Since its birth in 1979 Shenzhen has emerged as China's spearhead of economic reforms and opening to the outside world. Special tax incentives and other inducements for foreign investors have turned this fishing village into a modern commercial city.
Yet the creation of other special economic zones in China and the central government's desire to promote growth in inland areas are giving investors a wider choice of mainland locations. In this more competitive environment, will Shenzhen be able to compete with the powerhouses of Shanghai and nearby Hong Kong? And given its high land and wage costs will it be able to hold out as a regional centre against aspiring cities such as Guangzhou and Zhuhai?
Throughout the 1980s the Shenzhen Special Economic Zone (SEZ), created in 1980 and covering one sixth of the city's total area of 2,020sq km, attracted billions of US dollars in foreign investment and a central government injection around US$2bn. For an entire decade Shenzhen was the country's only experimental ground for market reform, in the process unleashing the entrepreneurial spirit inherent in the Chinese nation.
But with the central government shifting its focus to Shanghai's Pudong development project as well as inland cities along the Yangtze river, Shenzhen's special position in the national economy is coming under threat. "Shenzhen has certainly contributed much to the fast economic development in China", says Yvonne Van der Heijden, a Dutch correspondent based in Beijing. "It was the right move for the Chinese leaders in the 1980s. But it cannot play the same role after 1997."
Due to Shenzhen's proximity to Hong Kong, the city was able to attract overseas investment from the beginning of its conversion. Investors from Hong Kong and Taiwan poured into Shenzen to take advantage of a good infrastructure, tax incentives and low-cost land and labour. To date over 90 per cent of foreign investment has come via Hong Kong.
The city has attracted a range of investments including processing and assembly, simple manufacturing and services such as catering and hotels. All this activity enabled the city's industrial output to grow rapidly from a small base on greenfield sites. Shenzhen's GDP soared at an annual rate of 47 per cent between 1981 and 1990, to reach Yn17.5bn in 1991.
Although Shenzhen produces a variety of advanced products such as computer software and biochemical products, it is still associated with being Hong Kong's workshop. As a major producer of garments, toys, watches and appliances for re-export through Hong Kong, Shenzhen now needs to revamp its image in order to attract overseas investment in more high-tech industries. This is crucial if it is to sustain the second phase of growth. Mr Douglas Polunin, an investment manger at Pictet International of Switzerland, has reservations about the quality of manufacturing businesses in Shenzhen. "Most of them are labour intensive and rely too much on Hong Kong for export. In contrast, the companies) have visited in Shanghai are more sophisticated and usually take up a bigger share of the national market."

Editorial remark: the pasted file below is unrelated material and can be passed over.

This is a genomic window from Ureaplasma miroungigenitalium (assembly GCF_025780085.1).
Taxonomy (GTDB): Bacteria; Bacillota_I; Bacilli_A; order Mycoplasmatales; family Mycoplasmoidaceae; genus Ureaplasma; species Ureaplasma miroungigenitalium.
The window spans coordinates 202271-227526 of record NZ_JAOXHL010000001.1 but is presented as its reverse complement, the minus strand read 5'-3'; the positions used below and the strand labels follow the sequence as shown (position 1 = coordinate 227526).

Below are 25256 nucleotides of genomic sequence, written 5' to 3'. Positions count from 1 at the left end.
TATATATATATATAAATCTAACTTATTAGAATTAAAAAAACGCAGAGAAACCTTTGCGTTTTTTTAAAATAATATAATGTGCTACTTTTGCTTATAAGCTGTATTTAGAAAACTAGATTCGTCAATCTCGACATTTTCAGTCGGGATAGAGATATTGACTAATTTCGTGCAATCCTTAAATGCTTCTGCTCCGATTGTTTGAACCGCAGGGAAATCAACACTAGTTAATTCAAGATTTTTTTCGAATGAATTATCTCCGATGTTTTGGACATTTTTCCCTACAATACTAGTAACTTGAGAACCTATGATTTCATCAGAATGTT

Changes in central government investment policies are also turning against Shenzhen. In April 1990 the government decided to widen the market economy experiment by announcing that the Pudong New Area in East Shanghai would be the focus of investment and development in the 1990s. Had it not been for the substantial fall in foreign investment following the crackdown in June 1989, the Chinese authorities are unlikely to have moved so swiftly in widening the 'open door' policy.
Officials from the Ministry of Foreign Trade and Economic Cooperation (Moftec) also confirm that in its efforts to attract more foreign investment, China will increase its emphasis on the 'quality' of projects. Certain industrial sectors rather than geographic locations will be favoured. Investments in agriculture, basic industries and the service sectors will receive "favourable treatment" of the kind granted to the open coastal cities and all the SEZs. Similar incentives will be granted to 19 border cities and 28 cities along the Yangtze river to encourage a shift in investment from the coast to inland.
Overseas investors are showing enthusiasm for the cities along the river such as Shanghai, Wuhan and Chongqing, which already have a solid industrial base. Such a movement in capital away from Shenzhen could have far-reaching economic and social consequences for the city.
Another hindrance to Shenzhen's future development is the poorly educated and low-skilled workforce. Its population of 3.7 million, over a third of whom are unregistered, includes local farmers and a cross-section of people from across the country. About one million farmers-turned-workers are uneducated and over half of the entire workforce have received only primary schooling. China Daily also reported that of the 17 million workers employed in Guangdong's large and medium-sized firms, only 16 per cent are described as 'skilled hands' and 68 per cent are under the age of 30.
Despite this, Guangdong's urban per capita income of Yn3,130 a year in 1992 was 74 per cent higher than the national average. Shenzhen's labour costs are particularly high. "A skilled worker in Shenzhen now costs between US$1,000-1,500, compared to just US$500 three years ago,' says David Ho of Baker & Mckenzie in Hong Kong. _
For this reason, Hong Kong employers are having to reassess pay levels at regular intervals. Some are having to pay their workers in Hong Kong dollars to retain workers who have lost confidence in the yuan. In another case a factory assembling colour television sets discovered a rival firm across the road offering 20 per cent higher wages. The only way to stop its workers from leaving was to match its competitor's wage levels.
At the same time, reforms in state-run enterprises in recent years have led to a relaxation in wage restrictions, thus in turn putting pressure on non-state-run companies like the many in Shenzhen to commit more radical wage growth.